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. He at once replied that he could not give me the exact figures, for the reason that General Johnston had taken with him all the books and records of the Army to Macon, but that we had lost, in round numbers, twenty-five thousand (25,000) men. Moreover, that we had, at Adairsville, fifty-three thousand (53,000) infantry. Two of lton, in the event the Commanding General of our Army had desired to offer battle, when in possession of Rocky-faced Ridge: headquarters, Georgia militia, Macon, Ga., September 15th, 1864. General J. B. Hood, Commanding Army of Tennessee, near Lovejoy Station: General:--My appointment was dated 1st June. I took command aim all the books and records of the Army when he relinquished the command. Major Falconer is sustained in his statement in regard to the removal of the records to Macon, by the following declaration, which prefaces the diary of Brigadier General Shoupe: Memoranda of daily movements and events in the Army of Tennessee, kept by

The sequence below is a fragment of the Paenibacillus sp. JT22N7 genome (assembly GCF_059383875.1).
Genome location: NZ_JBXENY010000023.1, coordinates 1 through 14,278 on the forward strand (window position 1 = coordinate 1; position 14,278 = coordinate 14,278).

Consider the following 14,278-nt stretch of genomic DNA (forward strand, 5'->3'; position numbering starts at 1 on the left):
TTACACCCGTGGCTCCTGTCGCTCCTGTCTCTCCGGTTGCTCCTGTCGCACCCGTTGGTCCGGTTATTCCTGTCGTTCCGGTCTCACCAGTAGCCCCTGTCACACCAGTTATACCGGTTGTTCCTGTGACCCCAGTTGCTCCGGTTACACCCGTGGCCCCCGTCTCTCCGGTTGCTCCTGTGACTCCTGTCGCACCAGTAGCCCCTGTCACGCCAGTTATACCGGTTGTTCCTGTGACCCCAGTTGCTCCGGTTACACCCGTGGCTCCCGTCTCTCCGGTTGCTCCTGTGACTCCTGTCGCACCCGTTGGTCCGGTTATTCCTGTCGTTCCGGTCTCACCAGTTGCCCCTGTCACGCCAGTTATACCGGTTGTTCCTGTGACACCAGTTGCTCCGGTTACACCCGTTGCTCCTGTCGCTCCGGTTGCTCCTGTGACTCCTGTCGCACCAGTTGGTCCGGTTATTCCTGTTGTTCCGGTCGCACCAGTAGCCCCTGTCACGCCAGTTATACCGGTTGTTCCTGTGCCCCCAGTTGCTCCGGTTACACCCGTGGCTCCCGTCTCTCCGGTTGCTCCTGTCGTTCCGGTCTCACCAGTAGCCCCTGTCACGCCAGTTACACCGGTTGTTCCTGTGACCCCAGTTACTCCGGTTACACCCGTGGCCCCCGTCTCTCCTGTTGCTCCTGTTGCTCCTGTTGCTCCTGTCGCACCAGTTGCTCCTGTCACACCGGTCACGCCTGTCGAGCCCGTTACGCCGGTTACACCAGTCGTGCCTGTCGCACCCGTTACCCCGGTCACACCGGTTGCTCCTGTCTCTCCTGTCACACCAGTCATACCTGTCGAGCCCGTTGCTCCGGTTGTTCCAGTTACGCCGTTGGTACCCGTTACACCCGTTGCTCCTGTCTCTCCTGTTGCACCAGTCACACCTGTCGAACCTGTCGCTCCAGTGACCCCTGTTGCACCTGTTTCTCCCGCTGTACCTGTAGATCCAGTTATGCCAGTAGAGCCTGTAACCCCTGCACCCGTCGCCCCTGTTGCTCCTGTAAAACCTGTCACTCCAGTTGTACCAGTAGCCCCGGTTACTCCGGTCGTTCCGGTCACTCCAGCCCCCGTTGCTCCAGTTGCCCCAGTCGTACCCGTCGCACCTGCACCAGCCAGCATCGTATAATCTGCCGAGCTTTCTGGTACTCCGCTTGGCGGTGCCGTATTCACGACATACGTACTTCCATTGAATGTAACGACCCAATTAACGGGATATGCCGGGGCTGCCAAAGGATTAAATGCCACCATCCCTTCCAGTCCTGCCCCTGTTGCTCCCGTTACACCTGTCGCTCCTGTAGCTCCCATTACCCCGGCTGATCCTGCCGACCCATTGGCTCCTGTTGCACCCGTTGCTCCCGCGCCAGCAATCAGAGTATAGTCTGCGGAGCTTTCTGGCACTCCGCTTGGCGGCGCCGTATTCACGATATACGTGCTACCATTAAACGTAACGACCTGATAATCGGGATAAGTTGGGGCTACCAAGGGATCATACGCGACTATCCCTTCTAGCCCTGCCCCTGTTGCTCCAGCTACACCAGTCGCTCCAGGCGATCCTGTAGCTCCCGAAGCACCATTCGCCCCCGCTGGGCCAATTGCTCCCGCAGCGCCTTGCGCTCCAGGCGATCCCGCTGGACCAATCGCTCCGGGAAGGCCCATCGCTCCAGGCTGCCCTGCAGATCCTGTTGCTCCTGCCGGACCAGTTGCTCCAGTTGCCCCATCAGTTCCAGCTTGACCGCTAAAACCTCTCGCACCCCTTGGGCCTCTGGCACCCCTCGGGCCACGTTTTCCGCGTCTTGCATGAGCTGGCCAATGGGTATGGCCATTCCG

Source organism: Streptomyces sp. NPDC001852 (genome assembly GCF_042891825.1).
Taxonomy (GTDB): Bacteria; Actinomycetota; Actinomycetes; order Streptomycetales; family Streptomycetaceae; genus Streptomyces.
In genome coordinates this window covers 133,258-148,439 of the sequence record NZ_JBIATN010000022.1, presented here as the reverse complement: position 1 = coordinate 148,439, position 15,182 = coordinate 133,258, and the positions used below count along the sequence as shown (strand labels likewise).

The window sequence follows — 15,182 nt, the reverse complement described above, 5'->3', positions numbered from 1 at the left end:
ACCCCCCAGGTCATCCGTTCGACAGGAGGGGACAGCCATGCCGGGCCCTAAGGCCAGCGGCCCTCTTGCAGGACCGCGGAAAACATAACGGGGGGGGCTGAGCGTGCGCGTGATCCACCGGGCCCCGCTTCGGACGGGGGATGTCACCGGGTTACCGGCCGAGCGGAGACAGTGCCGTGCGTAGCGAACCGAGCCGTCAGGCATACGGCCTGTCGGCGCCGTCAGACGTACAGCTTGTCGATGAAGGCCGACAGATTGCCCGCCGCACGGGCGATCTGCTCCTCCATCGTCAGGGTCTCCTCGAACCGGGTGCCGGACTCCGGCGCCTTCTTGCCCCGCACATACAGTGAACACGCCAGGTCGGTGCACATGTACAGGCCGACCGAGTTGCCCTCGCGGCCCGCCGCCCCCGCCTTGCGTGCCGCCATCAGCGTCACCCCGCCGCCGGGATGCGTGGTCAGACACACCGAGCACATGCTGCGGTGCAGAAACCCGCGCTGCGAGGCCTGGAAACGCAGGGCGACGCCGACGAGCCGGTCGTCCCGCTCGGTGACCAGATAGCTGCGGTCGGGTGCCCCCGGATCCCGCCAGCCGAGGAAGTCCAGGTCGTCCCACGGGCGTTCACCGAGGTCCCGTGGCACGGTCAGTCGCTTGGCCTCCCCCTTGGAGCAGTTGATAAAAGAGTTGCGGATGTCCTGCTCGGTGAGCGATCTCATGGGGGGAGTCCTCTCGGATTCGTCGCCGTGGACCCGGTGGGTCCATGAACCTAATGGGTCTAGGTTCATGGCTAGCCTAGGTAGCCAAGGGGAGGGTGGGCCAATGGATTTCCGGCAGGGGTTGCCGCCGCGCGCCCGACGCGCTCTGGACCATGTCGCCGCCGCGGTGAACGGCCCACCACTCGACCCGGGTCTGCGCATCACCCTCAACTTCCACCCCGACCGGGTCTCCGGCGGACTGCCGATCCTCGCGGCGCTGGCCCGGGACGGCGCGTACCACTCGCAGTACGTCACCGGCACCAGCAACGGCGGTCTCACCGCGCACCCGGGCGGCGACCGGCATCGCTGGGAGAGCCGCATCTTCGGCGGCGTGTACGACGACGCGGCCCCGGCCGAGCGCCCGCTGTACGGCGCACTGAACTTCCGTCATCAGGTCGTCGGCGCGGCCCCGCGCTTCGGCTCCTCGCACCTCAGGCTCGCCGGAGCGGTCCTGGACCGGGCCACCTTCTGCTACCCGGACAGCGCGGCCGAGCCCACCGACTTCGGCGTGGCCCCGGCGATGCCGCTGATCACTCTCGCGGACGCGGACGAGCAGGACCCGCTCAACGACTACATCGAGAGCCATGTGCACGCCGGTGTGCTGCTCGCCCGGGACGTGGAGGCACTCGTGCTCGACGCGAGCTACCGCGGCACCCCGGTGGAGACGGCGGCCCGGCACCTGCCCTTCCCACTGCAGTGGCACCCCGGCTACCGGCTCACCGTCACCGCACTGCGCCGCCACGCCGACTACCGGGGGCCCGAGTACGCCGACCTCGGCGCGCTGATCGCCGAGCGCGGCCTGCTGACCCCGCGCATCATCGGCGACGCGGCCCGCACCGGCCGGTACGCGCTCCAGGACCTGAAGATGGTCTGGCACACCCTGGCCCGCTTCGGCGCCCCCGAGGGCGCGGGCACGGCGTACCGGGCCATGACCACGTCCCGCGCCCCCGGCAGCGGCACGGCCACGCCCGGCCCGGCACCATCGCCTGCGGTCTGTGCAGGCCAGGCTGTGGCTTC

noble Polk had been laid in his grave nigh two months. General Johnston was then residing in Macon, Georgia, where he wrote his official report, in which were brought forward, for the first time, thest night, in his quarters — then a little cabin near the church — when General Johnston suggested Macon as being the place to fall back upon. If I remember rightly, this suggestion was received in siur Army fifty or sixty miles from Dalton, no general battle fought, and our Commander talking of Macon, one hundred miles beyond Atlanta, as being the place to fall back upon! This gloomy outlook s to speak one word which would convey a suspicion of General Johnston's contemplated retreat to Macon. Shortly after this occurrence, the Army occupied the line at Kennesaw Mountain, the last strre, as they had been throughout the campaign, friendly and cordial, he not only failed to comply with his promise, but, without a word of explanation or apology, left that evening for Macon, Georgia